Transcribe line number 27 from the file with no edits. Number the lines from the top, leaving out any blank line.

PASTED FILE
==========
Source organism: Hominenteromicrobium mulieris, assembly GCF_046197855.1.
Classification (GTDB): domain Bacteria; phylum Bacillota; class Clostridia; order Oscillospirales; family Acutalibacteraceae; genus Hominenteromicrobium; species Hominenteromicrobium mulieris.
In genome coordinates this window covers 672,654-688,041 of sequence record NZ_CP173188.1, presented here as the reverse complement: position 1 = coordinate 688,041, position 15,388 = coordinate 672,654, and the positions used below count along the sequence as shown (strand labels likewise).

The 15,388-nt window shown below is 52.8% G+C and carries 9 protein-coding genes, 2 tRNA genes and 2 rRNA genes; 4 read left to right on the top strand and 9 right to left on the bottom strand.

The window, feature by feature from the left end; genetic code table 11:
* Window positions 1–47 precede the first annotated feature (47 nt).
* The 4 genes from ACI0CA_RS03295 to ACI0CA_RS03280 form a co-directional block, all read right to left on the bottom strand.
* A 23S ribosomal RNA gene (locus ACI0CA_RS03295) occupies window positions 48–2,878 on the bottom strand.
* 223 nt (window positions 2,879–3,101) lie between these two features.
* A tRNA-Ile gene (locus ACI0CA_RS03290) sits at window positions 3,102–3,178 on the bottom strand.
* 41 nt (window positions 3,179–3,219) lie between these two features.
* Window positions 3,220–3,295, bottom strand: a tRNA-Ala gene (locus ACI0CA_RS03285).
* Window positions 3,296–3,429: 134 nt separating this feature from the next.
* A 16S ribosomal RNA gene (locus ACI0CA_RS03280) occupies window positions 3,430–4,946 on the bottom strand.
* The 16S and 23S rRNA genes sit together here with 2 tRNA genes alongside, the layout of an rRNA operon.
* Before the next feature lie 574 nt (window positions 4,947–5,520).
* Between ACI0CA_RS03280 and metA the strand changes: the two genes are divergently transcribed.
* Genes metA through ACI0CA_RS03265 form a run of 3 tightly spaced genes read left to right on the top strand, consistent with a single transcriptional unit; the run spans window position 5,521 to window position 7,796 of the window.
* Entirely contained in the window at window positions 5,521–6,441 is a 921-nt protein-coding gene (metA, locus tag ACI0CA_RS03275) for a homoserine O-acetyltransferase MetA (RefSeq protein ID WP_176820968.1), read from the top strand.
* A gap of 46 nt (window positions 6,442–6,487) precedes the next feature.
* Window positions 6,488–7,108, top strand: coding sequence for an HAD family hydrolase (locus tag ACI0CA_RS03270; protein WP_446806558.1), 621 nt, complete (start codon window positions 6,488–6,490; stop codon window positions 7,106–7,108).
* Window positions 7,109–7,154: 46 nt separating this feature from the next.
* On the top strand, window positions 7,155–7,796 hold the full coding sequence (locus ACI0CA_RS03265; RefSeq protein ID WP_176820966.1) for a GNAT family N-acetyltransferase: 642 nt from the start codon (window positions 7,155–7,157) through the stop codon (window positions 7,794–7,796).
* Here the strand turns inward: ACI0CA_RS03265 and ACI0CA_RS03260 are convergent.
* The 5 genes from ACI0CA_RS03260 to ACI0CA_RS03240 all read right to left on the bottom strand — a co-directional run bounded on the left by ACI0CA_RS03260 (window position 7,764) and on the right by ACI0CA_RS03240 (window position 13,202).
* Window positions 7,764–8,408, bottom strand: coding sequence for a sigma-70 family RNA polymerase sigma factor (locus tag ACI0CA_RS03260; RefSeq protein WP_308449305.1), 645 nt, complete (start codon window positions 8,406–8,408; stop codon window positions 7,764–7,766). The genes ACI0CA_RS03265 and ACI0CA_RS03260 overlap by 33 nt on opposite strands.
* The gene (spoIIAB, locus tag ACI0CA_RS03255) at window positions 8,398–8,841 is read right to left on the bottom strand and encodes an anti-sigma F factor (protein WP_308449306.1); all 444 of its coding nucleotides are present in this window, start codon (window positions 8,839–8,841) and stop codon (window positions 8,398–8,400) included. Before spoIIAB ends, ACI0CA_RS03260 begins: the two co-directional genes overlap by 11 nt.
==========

* The gene (spoIIAB, locus tag ACI0CA_RS03255) at window positions 8,398–8,841 is read right to left on the bottom strand and encodes an anti-sigma F factor (protein WP_308449306.1); all 444 of its coding nucleotides are present in this window, start codon (window positions 8,839–8,841) and stop codon (window positions 8,398–8,400) included. Before spoIIAB ends, ACI0CA_RS03260 begins: the two co-directional genes overlap by 11 nt.